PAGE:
Is Catholicism or Druidism portrayed accurately here?

The Romans withdrew from England in the fifth century AD, in the hope that the Britonians could rule for themselves. This period became known as the Dark Age.

The people reverted to being savages again, losing the ability to make fire; so, in the darkness, they constantly tripped up and bumped into each other.

Thankfully, the Britonians were saved again, this time by the French, who conquered England in 1066. William the Conqueror tried to civilized the people again, and taught the English how to speak properly.

Although the Britonians spoke now rather than grunted, they still remained quite ignorant. To them, the obvious explanation for the Black Death of 1348 was God’s anger, and in response many people were left to die, particularly lepers, who were offered up to God in penance.

Were the Maya the only superstitious people in the world then?

One would have hoped that the Britonians would move into an age of rationality after the Black Death, and look to practical causes of disease and illness. Unfortunately, this was not the case. From the mid-1500s onward, if there was sickness or crop failure in the community, women who lived alone, kept to themselves, or had more than two brain cells were blamed.

The church encouraged calling the women who gave remedies to a whole host of diseases in both humans and animals “witches”—evil people who had made a pact with the devil.

Evidence of guilt was also ludicrous. “Swimming the witch,” widely practiced in England, involved tying the witch’s wrists to her ankles and throwing her in the water. If she sank and died she was innocent, if she floated it was confirmation that she was a witch, and she would be hanged!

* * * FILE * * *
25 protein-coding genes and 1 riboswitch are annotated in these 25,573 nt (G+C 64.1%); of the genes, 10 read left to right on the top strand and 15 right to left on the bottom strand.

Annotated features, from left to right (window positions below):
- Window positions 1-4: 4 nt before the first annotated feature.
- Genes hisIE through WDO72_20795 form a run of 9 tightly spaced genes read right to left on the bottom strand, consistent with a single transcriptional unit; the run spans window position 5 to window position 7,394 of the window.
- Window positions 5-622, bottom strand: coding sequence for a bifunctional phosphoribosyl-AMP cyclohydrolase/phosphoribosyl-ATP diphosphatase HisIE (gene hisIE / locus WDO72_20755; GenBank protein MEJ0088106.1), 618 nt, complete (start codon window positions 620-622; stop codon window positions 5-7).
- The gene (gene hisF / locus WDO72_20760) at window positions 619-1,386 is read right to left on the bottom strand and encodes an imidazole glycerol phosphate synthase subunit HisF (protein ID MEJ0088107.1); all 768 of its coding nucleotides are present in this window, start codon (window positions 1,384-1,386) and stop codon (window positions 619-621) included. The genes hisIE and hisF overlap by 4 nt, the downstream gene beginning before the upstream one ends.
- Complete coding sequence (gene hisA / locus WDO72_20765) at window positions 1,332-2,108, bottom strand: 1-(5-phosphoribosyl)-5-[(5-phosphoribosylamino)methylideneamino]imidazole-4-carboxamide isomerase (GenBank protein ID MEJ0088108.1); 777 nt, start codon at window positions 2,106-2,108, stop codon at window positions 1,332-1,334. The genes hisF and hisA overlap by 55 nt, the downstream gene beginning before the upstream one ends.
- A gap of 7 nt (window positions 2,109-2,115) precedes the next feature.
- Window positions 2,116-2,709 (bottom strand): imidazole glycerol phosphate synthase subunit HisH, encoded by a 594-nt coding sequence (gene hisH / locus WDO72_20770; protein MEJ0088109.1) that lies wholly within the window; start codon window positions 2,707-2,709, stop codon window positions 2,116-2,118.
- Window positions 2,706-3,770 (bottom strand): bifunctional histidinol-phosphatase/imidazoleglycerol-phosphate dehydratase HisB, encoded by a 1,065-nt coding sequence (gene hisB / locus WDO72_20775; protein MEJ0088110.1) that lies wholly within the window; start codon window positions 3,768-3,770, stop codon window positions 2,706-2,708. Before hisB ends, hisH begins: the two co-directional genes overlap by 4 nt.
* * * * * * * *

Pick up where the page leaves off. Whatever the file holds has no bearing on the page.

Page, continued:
The government even went as far as hanging women who were accused by children. One such case, the Pendle Witch trial, occurred in 1612. In this case, a nine year-old, Jeanet Device, accused her family and others of witchcraft. 10 people were hanged as a result!

Aside from being extremely superstitious, the Britonians were terribly blood-thirsty, evidenced in their most popular entertainment of the day: public shows of people being hanged or guillotined. In guillotining, the head would roll down the steps, and the first person to catch it would receive good luck.

In case anyone missed a show, the government made sure that these heads were placed on spikes along London Bridge for anyone to see at any time.

Another favorite pastime was hanging, drawing, and quartering, which involved a person being fastened to a wooden panel and drawn by a horse to the arena where are the public were waiting expectantly.

They were hung for a bit, and just before dying they were then taken down, beheaded, disemboweled, and chopped into four pieces. Each piece was taken as a prize to be displayed in popular places across the country.

I bet the Maya don’t seem so blood-thirsty now!

The one thing that has eluded archaeologists is how such a primitive and blood-thirsty people could have later built such great structures such as Buckingham Palace or St. Paul’s Cathedral.

We don’t see anything quite like this in other areas of the world, so we can only put it down to extraterrestrials.  There have been historic sightings of spaceships in the area, so we can only assume that the Britonians were aided by aliens!

This post originally appeared at Maya Archaeologist.